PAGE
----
Adversarial Legalism and Accessibility

New York State just announced that per the result of a legal settlement, it is committing to make 95% of the subway accessible… by 2055. Every decade, 80-90 stations will be made accessible, out of 472. Area advocates for disability rights are elated; in addition to those cited in the press release or in the New York Times article covering the news, Effective Transit Alliance colleague Jessica Murray speaks of it as a great win and notes that, “The courts are the only true enforcement mechanism of the Americans with Disabilities Act.” But to me, it’s an example not of the success of the use of the courts for civil rights purposes, in what is called adversarial legalism, but rather its failure. The timeline is a travesty and the system of setting the government against itself with the courts as the ultimate arbiter must be viewed as a dead-end and replaced with stronger administration.

The starting point for what is wrong is that 2055 is, frankly, a disgrace. By the standards of most other old urban metro systems, it is a generation behind. In Berlin, where the U-Bahn opened in 1902, two years before the New York City Subway did, there has been media criticism of BVG for missing its 2022 deadline for full accessibility; 80% of the system is accessible, and BVG says that it will reach 100% in 2024. Madrid is slower, planning only for 82% by 2028, with full accessibility possible in the 2030s. Barcelona is 93% accessible and is in the process of retrofitting its remaining stations. Milan has onerous restrictions such that only one wheelchair user may board each train, but the majority of stations have elevators, and 76% have elevators or stairlifts. In Tokyo, Toei is entirely accessible, and so is nearly the entirety of Tokyo Metro. Even London is 40% accessible, somewhat ahead of New York. Only Paris stands as a less accessible major world metro system.

The primary reason for this is costs. The current program to make 81 stations accessible by 2025 is $5.2 billion. This is $64 million per station, and nearly all are single-line stations requiring three elevators, one between the street and the outside of fare control and one from just inside fare control to each of two side platforms. Berlin usually only requires one elevator as it has island platforms and no fare barriers, but sometimes it needs two at stations with side platforms, and the costs look like 1.5-2 million € per elevator. Madrid the cost per elevator is slightly higher, 3.2 million €. New York, in contrast, spends $20 million, so that a single station in New York is comparable in scope to the entirety of the remainder of the Berlin U-Bahn.

And this is what adversarial legalism can’t fix. The courts can compel the MTA to install elevators, but have no way of ensuring the MTA do so efficiently. They can look at capital plans and decree that a certain proportion be spent on accessibility; seeing $50 billion five-year capital plans, they can say, okay, you need to spend 5-10% of that on subway accessibility. But if the MTA says that a station costs $64 million to retrofit and therefore there is no room in the budget to do it by 2030, the courts have to defer.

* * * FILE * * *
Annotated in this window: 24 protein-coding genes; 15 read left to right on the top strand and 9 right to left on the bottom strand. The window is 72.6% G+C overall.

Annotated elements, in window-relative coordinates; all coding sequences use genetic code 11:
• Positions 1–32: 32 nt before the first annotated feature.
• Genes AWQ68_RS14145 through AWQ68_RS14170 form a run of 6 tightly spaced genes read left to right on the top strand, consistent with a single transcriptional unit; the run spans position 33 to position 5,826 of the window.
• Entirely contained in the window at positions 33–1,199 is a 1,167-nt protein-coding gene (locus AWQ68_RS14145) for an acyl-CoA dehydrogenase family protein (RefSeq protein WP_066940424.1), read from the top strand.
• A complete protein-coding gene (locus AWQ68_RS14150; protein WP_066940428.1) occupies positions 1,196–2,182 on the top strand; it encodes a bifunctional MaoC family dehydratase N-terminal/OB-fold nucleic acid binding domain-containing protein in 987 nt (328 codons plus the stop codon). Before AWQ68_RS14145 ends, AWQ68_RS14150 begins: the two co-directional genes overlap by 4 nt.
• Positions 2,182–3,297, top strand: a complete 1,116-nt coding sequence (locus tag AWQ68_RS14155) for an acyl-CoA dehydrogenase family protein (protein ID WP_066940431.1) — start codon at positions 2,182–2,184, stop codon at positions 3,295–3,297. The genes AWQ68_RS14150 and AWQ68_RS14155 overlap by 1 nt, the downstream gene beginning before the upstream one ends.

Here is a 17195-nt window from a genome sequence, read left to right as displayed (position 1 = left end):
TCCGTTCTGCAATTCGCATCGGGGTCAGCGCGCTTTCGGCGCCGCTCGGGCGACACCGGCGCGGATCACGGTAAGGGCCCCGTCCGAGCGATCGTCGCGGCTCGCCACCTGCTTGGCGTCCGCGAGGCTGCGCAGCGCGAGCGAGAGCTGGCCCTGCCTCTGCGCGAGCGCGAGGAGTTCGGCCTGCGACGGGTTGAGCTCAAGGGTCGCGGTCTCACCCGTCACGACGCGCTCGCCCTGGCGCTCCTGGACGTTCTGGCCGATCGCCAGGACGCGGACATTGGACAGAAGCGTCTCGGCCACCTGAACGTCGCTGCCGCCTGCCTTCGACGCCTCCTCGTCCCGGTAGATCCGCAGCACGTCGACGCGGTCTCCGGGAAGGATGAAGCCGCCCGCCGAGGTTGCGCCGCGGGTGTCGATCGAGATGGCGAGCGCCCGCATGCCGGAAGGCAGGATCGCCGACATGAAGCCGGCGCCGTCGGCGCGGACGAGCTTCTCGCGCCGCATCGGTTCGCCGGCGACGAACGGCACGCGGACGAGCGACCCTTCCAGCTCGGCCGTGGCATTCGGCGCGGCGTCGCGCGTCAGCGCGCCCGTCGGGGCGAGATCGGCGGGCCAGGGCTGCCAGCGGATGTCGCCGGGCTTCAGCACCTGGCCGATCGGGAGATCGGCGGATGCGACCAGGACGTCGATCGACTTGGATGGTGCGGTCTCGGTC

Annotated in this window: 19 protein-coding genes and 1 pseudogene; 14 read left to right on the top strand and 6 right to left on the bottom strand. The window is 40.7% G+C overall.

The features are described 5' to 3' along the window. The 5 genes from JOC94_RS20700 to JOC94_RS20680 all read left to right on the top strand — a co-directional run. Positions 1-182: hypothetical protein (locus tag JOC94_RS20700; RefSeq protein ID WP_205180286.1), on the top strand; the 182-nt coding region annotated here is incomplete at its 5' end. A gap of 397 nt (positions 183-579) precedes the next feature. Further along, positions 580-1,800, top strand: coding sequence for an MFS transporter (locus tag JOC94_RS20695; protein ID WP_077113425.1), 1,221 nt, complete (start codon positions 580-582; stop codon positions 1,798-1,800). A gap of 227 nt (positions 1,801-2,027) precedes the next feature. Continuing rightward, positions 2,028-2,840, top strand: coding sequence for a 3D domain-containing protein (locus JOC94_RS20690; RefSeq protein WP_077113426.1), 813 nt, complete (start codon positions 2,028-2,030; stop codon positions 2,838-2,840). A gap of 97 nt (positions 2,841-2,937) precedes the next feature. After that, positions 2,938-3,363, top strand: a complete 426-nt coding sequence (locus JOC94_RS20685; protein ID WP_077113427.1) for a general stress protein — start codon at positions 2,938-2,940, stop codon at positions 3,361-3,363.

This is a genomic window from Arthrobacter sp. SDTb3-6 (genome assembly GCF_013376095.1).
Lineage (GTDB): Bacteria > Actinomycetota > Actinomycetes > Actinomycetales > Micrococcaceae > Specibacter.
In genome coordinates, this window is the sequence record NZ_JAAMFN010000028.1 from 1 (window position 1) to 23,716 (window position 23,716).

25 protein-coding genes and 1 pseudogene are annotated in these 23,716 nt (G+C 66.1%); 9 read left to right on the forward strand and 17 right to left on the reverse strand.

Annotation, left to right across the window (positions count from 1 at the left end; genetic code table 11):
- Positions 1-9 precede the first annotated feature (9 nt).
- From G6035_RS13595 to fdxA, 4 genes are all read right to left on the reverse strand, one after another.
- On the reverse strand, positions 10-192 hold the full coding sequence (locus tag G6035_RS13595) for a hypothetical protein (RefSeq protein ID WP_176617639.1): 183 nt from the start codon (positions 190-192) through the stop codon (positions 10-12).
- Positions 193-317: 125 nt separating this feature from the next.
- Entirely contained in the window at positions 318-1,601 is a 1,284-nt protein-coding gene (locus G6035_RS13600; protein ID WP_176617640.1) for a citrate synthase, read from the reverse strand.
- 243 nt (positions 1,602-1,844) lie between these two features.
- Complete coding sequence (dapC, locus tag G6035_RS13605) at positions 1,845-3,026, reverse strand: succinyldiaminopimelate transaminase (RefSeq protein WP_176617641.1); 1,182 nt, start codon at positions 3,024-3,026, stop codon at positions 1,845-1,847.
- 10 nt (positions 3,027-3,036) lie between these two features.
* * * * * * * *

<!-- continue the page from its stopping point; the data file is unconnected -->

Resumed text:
This, in turn, is a severe misjudgment of what the purpose of civil rights legislation is. Civil rights laws giving individuals and classes the right to sue the government already presuppose that the government may be racist, sexist, or ableist. This is why they confer individual and group rights to sue under Title VI (racial equality in transportation and other facilities), Title IX (gender equality in education), and the ADA. If the intention was to defer to the judgment of government agencies, no such laws would be necessary.

And yet, the nature of adversarial legalism is that on factual details, courts are forced to defer to government agencies. If the MTA says it costs $64 million to retrofit a station, the courts do not have the power to dismiss managers and hire people who can do it for $10 million. If the MTA says it has friction with utilities, the courts cannot compel the utilities to stop being secretive and share the map of underground infrastructure in the city or to stop being obstructive and start cooperating with the MTA’s contractors when they need to do street work to root an elevator. Judges are competent in legal analysis and incompetent in planning or engineering, and this is the result.

Worse, the adversarial process encourages obstructive behavior. The response to any request from the public or the media soon becomes “make me”; former Capital Construction head and current MTA head Janno Lieber said “file a Freedom of Information request” to a journalist who asked what 400 questions federal regulators asked regarding congestion pricing. Nothing goes forward this way, unless accessibility in 33 years counts, and it shouldn’t.

18 comments

  1. Ernest Tufft

    Very nicely written article on topic I mentioned some time ago. The cost should be viewed as an investment because elevators and ramps not only service the disabled—some of the most regular and faithful users of public transit—but also tourists with luggage, cyclists, scooters, and others who can extend the reach and daily fare usage considerably. Tourists using transit can reduce taxi congestion significantly at the airport. Bicycles and scooters can extent the reach of stations on the periphery far beyond those walking in, the plus raise the appeal of transit by speeding up the access to trains. So, then it’s mainly a matter of getting extra cars fitted to handle wheel chairs, wheeled tourist baggage, bicycles, and scooters even during rush hour.

  2. Eric2

    I think it is useful to distinguish between “the right to X” and “the right not to X”. For example, the right to travel on a metro, versus the right not to be punched in the face. Courts are good at enforcing the latter, because the default state is that the right is upheld, and it is only violated in a single action which can be identified and sanctioned. Whereas courts are terrible at enforcing the former, because there is not a particular action in which the right is violated, and the court has little ability to compel a specific action (the court does not know how to build elevators, and if the MTA doesn’t know how to build elevators that’s not a criminal offense). Therefore, “the right to X” is best upheld in a political rather than a legal level.

    • Alon Levy

      It really depends. Courts work as blocking mechanisms as you say, but there are cases where they are well-equipped to enforce positive rights – for example, positive property rights (“I was illegally evicted from my land, give it back to me”).

  3. Benjamin Turon

    Maybe the Courts can do something over the next thirty years about the stench of urine in the subway elevators that do exist 😦

  4. Borners